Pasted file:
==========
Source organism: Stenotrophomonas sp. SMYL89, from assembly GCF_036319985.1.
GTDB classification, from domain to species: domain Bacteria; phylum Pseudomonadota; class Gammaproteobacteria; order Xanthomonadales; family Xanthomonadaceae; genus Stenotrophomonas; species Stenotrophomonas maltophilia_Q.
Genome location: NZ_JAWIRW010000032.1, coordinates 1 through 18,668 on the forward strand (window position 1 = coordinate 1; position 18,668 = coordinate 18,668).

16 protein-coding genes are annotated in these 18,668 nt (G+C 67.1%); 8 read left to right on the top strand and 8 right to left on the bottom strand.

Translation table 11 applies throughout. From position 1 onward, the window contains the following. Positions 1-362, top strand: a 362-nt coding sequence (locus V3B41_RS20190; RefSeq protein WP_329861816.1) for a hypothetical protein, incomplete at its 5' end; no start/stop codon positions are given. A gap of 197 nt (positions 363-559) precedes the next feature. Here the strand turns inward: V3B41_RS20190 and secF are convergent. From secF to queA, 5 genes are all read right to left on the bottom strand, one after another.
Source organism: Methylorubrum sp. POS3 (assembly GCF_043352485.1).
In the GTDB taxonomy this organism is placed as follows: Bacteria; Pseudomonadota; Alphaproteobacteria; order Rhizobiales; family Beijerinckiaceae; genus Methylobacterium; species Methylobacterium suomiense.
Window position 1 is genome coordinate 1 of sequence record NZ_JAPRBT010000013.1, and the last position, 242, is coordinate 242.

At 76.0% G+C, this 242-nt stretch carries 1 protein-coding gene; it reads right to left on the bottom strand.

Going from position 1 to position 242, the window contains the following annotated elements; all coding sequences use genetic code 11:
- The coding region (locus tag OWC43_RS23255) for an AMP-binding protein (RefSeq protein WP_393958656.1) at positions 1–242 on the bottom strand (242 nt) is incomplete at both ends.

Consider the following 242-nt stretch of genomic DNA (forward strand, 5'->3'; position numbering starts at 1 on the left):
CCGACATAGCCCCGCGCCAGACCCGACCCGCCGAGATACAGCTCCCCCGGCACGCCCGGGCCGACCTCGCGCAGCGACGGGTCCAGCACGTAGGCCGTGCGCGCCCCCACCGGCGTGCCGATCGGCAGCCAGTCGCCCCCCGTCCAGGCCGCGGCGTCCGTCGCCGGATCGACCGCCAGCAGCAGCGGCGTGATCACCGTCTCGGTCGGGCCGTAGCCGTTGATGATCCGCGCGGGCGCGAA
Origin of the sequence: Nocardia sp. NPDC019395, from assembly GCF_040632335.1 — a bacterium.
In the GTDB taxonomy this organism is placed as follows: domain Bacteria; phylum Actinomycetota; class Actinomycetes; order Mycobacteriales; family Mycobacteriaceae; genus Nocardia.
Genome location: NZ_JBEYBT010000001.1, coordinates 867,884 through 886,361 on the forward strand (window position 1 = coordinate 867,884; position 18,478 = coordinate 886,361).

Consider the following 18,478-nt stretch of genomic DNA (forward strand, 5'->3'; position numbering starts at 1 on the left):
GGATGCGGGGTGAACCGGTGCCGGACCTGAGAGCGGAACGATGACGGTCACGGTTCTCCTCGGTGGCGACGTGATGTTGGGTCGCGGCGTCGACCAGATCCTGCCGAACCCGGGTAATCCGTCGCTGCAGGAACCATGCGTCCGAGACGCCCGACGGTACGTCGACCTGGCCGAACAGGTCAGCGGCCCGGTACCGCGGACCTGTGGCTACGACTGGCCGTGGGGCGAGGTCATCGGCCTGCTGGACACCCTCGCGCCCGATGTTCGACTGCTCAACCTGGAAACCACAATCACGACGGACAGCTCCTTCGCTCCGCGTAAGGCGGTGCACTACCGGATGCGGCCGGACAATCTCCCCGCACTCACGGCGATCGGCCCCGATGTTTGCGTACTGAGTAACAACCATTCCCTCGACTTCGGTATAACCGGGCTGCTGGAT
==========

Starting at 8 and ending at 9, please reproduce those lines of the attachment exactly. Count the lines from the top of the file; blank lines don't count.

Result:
Window position 1 is genome coordinate 1 of sequence record NZ_JAPRBT010000013.1, and the last position, 242, is coordinate 242.

At 76.0% G+C, this 242-nt stretch carries 1 protein-coding gene; it reads right to left on the bottom strand.